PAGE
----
Each track on the album was recorded in analog, with minimal overdubbing. Boulevard is a really funky-looking studio, says Richard, but it sounds great. It used to be called The Producers Workshop, and was owned by Liberace, whose ghost is reportedly still hanging around. Steely Dan records were done there, and The Wall by Pink Floyd was mixed there. Clay Blair, the engineer, is a Beatles nut, and has every piece of Beatles gear he can lay his hands on - so if things sound a bit like Abbey Road, so be it!
13 Rivers consists of thirteen tracks. It is an album as much about growth as it is about reflection. Says Thompson, I dont know how the creative process works - I suppose it is some kind of bizarre parallel existence to my own life. I often look at a finished song and wonder what the hell is going on inside me. We sequenced the weird stuff at the front of the record, and the tracks to grind your soul into submission.
Cold War Kids is the self-titled compilation album by the American indie rock band from Long Beach, CA. Forming in 2004, and signing with Downtown Records in 2006 where they released 5 stellar albums, Cold War Kids compiles their biggest hits from the Downtown Records years and features 14 tracks including “First”, “Hang Me Up To Dry”, “Miracle Mile” and many more.
The latest postcard from The Chills epic journey is an album about consolidation, re-grouping, acceptance and mortality, claims the chief Chill. Hopefully a kind of Carole King Tapestry for ageing punks. Wow! Are rock bands allowed to grow old gracefully and assess the world's and their shortcomings in the process? Is it possible to swerve the obvious and make something that's bittersweet in tone but harmonious on the ear? Of course it is. On Snow Bound lost heroes are lamented, relationships are re-evaluated, atonement is sought, mortality is mulled over and fake news is undercut. It's serious stuff, the thoughts of a dysfunctional 50-something wrestling with maturity and discovering that their post-punk DIY beliefs still have a real voice that resonates between the fans of their early years and which can now pass down to the next generation. Casting our minds back, we can recall that The Guardian mused, They sound almost like the musical embodiment of autumn, when confronted with Silver Bullets. Three years on, Snow Bound nestles heartily in its own winter of discontent. And all this with a humalong melodic verve, Phillipps' gift for the tempered dalliance of verse and chorus and those gorgeous euphoric organ fills. Let the soul-searching commence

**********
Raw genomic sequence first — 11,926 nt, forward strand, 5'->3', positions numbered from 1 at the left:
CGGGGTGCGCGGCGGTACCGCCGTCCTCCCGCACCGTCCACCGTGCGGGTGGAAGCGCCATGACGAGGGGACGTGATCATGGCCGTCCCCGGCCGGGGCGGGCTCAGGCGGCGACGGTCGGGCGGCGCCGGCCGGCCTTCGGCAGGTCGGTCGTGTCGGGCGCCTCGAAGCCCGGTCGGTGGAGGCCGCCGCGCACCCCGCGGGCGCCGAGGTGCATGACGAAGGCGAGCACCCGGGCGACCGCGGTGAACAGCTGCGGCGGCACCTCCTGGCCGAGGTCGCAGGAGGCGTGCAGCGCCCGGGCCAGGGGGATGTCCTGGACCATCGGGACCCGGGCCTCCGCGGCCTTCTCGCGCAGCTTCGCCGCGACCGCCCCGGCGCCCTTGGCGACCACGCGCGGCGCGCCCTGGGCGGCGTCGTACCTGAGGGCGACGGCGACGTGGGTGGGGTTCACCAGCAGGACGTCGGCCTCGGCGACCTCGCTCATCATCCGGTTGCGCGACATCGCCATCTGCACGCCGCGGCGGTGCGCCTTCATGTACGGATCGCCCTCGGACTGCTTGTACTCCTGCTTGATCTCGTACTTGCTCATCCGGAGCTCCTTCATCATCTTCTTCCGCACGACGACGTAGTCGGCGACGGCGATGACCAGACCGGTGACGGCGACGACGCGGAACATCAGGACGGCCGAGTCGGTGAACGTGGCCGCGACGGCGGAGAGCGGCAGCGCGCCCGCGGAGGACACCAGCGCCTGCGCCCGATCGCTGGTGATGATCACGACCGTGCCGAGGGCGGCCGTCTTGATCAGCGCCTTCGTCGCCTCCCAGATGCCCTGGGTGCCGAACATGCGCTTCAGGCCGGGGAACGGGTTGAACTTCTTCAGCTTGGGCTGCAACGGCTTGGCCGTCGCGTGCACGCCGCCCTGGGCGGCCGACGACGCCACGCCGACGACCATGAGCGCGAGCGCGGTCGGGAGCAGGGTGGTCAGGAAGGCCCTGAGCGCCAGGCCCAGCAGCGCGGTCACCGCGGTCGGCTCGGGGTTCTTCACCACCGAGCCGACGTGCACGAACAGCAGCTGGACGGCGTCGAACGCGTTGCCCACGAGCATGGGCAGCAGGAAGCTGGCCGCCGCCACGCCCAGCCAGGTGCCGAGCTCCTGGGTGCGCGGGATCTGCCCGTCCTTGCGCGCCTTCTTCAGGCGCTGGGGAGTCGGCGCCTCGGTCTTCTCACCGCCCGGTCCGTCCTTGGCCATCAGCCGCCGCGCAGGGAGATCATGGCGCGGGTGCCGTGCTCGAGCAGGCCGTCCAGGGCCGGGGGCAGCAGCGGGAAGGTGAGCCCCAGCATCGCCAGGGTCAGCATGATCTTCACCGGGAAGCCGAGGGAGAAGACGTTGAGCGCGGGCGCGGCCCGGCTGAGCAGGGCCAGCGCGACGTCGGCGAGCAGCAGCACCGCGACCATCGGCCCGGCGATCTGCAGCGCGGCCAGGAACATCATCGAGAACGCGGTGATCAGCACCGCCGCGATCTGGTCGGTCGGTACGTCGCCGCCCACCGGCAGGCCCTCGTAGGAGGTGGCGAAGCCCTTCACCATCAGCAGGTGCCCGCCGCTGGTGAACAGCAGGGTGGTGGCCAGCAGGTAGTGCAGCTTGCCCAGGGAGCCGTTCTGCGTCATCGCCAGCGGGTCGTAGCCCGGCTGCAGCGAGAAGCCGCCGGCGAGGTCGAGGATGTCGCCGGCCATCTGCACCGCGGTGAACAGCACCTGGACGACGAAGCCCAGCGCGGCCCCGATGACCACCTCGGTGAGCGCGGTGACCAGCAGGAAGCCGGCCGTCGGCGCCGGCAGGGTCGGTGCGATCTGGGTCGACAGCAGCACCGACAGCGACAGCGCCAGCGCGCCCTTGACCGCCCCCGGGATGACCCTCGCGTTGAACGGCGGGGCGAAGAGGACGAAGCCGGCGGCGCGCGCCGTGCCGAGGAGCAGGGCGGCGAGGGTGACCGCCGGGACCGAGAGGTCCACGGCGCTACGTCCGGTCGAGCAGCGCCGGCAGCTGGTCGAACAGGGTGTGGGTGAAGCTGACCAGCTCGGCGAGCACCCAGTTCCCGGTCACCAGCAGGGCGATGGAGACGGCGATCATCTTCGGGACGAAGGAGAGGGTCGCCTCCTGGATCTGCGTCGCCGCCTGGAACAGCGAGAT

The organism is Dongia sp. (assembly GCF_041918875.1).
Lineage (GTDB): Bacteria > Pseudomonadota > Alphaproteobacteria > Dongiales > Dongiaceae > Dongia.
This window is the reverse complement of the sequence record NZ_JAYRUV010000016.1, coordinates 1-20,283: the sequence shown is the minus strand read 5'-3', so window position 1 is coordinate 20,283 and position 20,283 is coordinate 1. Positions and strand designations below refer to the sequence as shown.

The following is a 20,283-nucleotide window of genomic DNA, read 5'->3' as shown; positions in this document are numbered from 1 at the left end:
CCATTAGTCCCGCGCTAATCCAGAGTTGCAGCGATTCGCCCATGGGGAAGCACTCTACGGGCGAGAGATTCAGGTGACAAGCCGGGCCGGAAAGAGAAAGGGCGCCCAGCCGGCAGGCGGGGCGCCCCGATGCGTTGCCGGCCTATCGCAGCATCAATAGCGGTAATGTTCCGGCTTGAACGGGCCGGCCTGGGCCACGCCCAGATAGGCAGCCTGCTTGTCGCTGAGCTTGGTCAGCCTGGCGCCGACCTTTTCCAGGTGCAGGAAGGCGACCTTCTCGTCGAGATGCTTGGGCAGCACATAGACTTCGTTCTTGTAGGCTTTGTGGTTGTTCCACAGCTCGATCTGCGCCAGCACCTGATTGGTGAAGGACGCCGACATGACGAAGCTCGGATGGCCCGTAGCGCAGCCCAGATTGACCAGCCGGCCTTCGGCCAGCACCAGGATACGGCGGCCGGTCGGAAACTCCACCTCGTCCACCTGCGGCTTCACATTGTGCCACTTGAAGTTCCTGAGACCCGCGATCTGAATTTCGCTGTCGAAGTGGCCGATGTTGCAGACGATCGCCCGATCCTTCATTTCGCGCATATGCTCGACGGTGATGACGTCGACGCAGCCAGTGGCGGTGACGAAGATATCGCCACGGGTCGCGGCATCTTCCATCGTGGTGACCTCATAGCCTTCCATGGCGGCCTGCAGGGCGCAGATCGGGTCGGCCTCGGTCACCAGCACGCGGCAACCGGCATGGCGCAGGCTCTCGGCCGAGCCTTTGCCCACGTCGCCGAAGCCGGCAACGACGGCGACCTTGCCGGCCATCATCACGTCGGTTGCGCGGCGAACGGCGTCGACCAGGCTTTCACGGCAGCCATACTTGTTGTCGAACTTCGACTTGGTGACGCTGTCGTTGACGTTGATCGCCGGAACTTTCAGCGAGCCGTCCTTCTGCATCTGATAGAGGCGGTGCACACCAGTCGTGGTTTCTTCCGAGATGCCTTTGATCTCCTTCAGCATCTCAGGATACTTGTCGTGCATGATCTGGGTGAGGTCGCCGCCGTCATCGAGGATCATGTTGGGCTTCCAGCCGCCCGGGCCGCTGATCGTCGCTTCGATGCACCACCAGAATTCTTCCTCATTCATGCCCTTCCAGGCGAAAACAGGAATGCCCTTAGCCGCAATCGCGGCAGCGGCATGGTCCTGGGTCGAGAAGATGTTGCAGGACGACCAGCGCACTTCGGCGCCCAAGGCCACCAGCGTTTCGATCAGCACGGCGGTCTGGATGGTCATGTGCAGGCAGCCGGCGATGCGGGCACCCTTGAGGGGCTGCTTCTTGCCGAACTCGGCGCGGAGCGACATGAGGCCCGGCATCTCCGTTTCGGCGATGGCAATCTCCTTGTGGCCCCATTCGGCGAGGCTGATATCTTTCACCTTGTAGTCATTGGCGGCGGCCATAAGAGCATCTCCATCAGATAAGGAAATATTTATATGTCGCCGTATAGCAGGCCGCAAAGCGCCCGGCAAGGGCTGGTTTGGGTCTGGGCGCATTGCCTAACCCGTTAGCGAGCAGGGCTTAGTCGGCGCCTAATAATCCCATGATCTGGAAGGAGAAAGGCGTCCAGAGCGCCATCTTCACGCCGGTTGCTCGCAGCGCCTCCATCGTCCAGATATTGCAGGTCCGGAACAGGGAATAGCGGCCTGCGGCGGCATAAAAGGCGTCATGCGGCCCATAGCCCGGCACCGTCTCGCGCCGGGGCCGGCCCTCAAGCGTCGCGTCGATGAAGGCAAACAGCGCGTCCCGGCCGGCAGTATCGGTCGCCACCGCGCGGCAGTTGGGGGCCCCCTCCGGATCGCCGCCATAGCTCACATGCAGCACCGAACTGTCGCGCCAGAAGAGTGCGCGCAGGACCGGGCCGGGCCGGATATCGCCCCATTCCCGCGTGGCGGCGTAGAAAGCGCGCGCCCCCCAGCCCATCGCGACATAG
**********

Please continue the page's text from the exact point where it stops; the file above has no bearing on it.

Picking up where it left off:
With his new album Songs of Resistance 1948 - 2018, Ribot—one of the world’s most accomplished and acclaimed guitar players—set out to assemble a set of songs that spoke to this political moment with appropriate ambition, passion, and fury. The eleven songs on the record are drawn from the World War II anti-Fascist Italian partisans, the U.S. civil rights movement, and Mexican protest ballads, as well as original compositions, and feature a wide range of guest vocalists, including Tom Waits, Steve Earle, Meshell Ndegeocello, Justin Vivian Bond, Fay Victor, Sam Amidon, and Ohene Cornelius. Over a forty-year career, Ribot has released twenty-five albums under his own name and been a beacon of New York’s downtown/experimental music scene, leading a series of bands including Los Cubanos Postizos and Ceramic Dog. Since his work with Tom Waits on 1985’s Rain Dogs album, though, he is best known to the world as a sideman, playing on countless albums by the likes of Elvis Costello, John Mellencamp, Norah Jones, the Black Keys, and Robert Plant and Alison Krauss’ Grammy-winning collaboration Raising Sand.